“Many people report experiencing meaningful personal ‘transformations’ at Burning Man. They say going to the Burn has dramatically changed who they are and how they live their lives. Unfortunately, very little research has been done to determine exactly what the nature of these changes are and how those changes influence people’s subsequent behaviors and responses to psychological and relational problems in everyday life. Our work hopes to fill this gap in the research by using scientific measures to discover more about these transformational experiences.”

This group asked questions on the post-Burn Census in 2016 as well as in the optional follow-up survey. Together, these gather detailed information about Burners’ transformative experiences and their effects, including the way Burners think about and relate to other people. The group has written up some of the preliminary results for the Journal, and some members are also analyzing the qualitative content of transformative experiences. Below is a word frequency cloud of the most common terms people mention when discussing their experiences.

If you’d like to find out more about the work this group does, visit the Crockett Lab’s website.

So there you have it, mes amis. These are many — but not all — the fascinating research projects made possible thanks to you participating in the Census each year. You help us push wide the boundaries of our knowledge about Burners, Burning Man, and the communities we create and recreate over time. Give yourself a pat on the back for making it possible! (And if you see any of these folks on the playa, give them a pat on the back, too.)


Written by Sarah “Picky” Williamson

Edited by the Census Team, including Rachel “Chipper” McKay and Dana “DV8” DeVaul

Top photo: Census Lab Scenic Lookout at Burning Man 2016 (photo by Sarah Williamson)

About the author: Census Team

Census Team

The Census Lab is a volunteer team of information geeks, academic researchers, students, and general data nerds who have surveyed Black Rock City (BRC) residents since 2002.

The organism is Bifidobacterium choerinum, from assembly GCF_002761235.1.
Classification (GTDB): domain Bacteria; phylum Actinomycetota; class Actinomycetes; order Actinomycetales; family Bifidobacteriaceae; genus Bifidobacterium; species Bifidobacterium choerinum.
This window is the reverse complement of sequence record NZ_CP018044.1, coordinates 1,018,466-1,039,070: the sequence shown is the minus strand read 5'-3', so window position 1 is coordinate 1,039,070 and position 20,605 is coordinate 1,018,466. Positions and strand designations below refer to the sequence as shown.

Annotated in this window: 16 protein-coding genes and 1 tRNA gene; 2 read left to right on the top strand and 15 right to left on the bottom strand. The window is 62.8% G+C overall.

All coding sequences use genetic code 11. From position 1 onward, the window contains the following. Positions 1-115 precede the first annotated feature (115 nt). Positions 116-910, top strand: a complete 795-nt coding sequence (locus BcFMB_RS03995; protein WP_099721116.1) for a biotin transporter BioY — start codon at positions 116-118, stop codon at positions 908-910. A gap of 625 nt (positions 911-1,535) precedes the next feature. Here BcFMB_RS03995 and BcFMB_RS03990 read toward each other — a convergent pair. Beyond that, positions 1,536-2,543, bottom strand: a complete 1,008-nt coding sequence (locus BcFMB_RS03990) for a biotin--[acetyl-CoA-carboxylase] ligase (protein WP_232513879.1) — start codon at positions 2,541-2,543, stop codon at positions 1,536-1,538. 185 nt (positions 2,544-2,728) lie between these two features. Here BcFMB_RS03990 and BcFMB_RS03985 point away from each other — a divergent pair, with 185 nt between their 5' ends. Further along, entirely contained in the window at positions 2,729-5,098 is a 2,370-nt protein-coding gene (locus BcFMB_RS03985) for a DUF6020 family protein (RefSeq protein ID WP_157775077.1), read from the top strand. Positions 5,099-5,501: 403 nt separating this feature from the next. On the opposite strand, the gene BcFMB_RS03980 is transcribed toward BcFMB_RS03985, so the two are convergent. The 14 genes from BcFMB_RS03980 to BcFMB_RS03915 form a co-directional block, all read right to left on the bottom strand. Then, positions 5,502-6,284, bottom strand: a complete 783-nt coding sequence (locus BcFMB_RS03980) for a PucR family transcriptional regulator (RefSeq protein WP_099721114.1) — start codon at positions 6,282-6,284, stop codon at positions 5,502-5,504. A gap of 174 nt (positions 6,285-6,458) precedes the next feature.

5 Comments on “Who Are the Census Researchers, and What Are They Studying This Year?

  • Ruth Talisman says:

    I love the Census team. All of us ‘Burners’ will benefit from your hard work. Those statistics ain’t gonna count themselves. Thanks.

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  • S. Beard says:

    So interesting to learn about the various projects fo which researchers use information gleaned from the Burning Man Census

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  • Strange says:

    I’m Just climbing a to nowhere. NBD

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  • Gerflash says:

    The Census folks are super folks! “Countess” is named first in this article, and she’s number one with me, too! We go way back to when she was working on her doctoral dissertation. I was pretty new as a burner, and was surprised that someone might write a dissertation (let alone approve one!) about Burning Man. I’m smarter now, and she, along with this camp, has provided a continuous stream of info on BRC’s evolutionary course.

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  • Kat King says:

    Thanks so much for sharing the updates, I am really interested in the qualitative pieces of the projects. You are all doing such important and wonderful work!! Thank you!